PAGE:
EvidenceProf Blog

Editor: Colin Miller
Univ. of South Carolina School of Law

Monday, August 8, 2016

Another Case Where Maryland Found the "Knowing & Intelligent" Waiver Standard Applies to an IAC Claim

In his opinion granting Adnan a new trial, Judge Martin Welch noted that, pursuant to the opinion of the Court of Appeals of Maryland in Curtis v. State, fundamental rights like the right to the effective assistance of counsel cannot be waived by defendants unless the waiver was knowing and intelligent.  Judge Welch then found that Adnan had not knowingly and intelligently waived his claim that trial counsel was ineffective by failing to use the AT&T disclaimer to challenge the cell tower evidence.

In its Application for Leave to Appeal (ALA), the State claimed that "the standard for 'intelligent and knowing' waiver articulated by the Court of Appeals in Curtis v. State, 284 Md. 132 (1978), has never been applied to an ineffective assistance of counsel claim since Curtis was decided." Later, the State claimed that, "it is not surprising that the State has not found, after conducting a preliminary review, a single Maryland appellate case since Curtis that has applied that standard to an ineffective assistance of counsel claim."

I've been out of town the last week for the SEALS Conference, so I had my first chance to assess the State's claim this morning. A five minute search produced the 2008 opinion of the Court of Appeals of Maryland in State v. Adams, 958 A.2d 295 (Md. 2008). In Adams, Raymond Adams "was charged with kidnapping, robbery with a deadly weapon, six counts of first degree rape, and three counts of first degree sex offense." At the end of trial, the judge gave special advisory jury instructions that Adams did not challenge on direct or collateral (postconviction) appeal. Adams also did not initially allege that his trial counsel was ineffective based upon failure to challenge these instructions.

As Adams noted in his Appellee's Brief, 2005 WL 6498900,

At the post conviction hearing, Appellee's post conviction counsel admitted that he had failed to allege ineffective assistance of counsel against appellate counsel, for failure to pursue on appeal the objection made by trial counsel to the jury instructions.

As a result, when Adams challenged both the jury instructions and his counsel's failure to challenge those instructions, the Court of Appeals of Maryland had to address the issue of waiver. Like Judge Welch, the Court of Appeals of Maryland noted the dichotomy between fundamental and non-fundamental rights. According to the court,

In Curtis, we distinguished the minimum standards for waiver of a fundamental constitutional right from the standards for waiver of other rights....Fundamental constitutional rights require an affirmative waiver from a defendant....

An erroneous jury instruction, even on reasonable doubt, is not such a fundamental right requiring an affirmative “knowing and intelligent” waiver under UPPA.

So, Adams waived his objection to the jury instructions themselves because those instructions did not involve a fundamental right. On the other hand, Adams did not waive his claim that his trial counsel was ineffective based upon his failure to challenge those instructions. According to the court,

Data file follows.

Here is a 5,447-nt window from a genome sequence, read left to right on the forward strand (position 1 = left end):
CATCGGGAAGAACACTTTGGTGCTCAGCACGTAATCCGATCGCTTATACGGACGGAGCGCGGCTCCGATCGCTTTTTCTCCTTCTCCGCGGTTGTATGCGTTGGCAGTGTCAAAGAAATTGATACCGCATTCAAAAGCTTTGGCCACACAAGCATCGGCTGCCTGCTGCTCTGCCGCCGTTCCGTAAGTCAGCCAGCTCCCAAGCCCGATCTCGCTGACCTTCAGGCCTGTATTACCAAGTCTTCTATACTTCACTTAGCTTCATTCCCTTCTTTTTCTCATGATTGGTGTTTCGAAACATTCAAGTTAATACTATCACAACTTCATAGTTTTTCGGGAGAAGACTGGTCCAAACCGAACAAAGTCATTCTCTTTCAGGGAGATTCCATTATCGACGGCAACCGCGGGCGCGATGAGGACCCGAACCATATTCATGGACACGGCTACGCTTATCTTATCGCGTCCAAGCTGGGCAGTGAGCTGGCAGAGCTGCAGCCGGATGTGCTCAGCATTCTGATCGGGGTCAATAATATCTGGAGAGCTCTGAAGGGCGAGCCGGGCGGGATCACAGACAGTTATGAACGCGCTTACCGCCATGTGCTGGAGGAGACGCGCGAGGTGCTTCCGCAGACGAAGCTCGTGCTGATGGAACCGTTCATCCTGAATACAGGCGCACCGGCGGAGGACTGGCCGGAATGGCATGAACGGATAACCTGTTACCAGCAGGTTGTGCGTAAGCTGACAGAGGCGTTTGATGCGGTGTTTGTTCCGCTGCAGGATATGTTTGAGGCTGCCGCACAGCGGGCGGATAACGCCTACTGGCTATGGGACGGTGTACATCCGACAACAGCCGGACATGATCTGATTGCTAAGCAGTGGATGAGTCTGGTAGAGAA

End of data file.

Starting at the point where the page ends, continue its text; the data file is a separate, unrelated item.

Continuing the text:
Adams contends that his trial counsel was ineffective for failing to object to the jury instructions on jurisdiction. Unlike most of his other post-conviction claims, this contention has been not waived by inaction in the prior proceedings.

This is because an ineffective assistance claim involves a fundamental right, which requires knowing and intelligent waiver.

The point is made even more clearly by the dissent, which noted that

in an action under the Post Conviction Procedure Act, the nature of the issue presented will ordinarily determine the applicability of § 7–106(b) and (c). For example, waiver of a claim that trial counsel's representation was so inadequate that the defendant was denied his constitutional right to the assistance of counsel requires an “intelligent and knowing waiver” by the defendant; accordingly, the waiver provisions of the Post Conviction Procedure Act are applicable. Curtis v. State...and cases there cited. On the other hand, waiver with respect to most issues does not require “intelligent and knowing” action by the defendant, and, with regard to those issues, the waiver provisions of the Post Conviction Procedure Act are not directly applicable. Some Post Conviction Procedure Act cases present both types of issues, i.e., issues governed by the Act's waiver provisions and issues that are not strictly governed by the statutory provisions.... It should also be noted, however, that some of this Court's opinions have not always drawn an explicit distinction between the applicability of the Act's waiver section and the circumstances when that section does not apply.



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Is this something that Justin would need to bring up in a response document, or is this something the Court would be expected to look into to validate Thiru's claims in his ALA?

Posted by: Laura | Aug 8, 2016 8:25:07 AM

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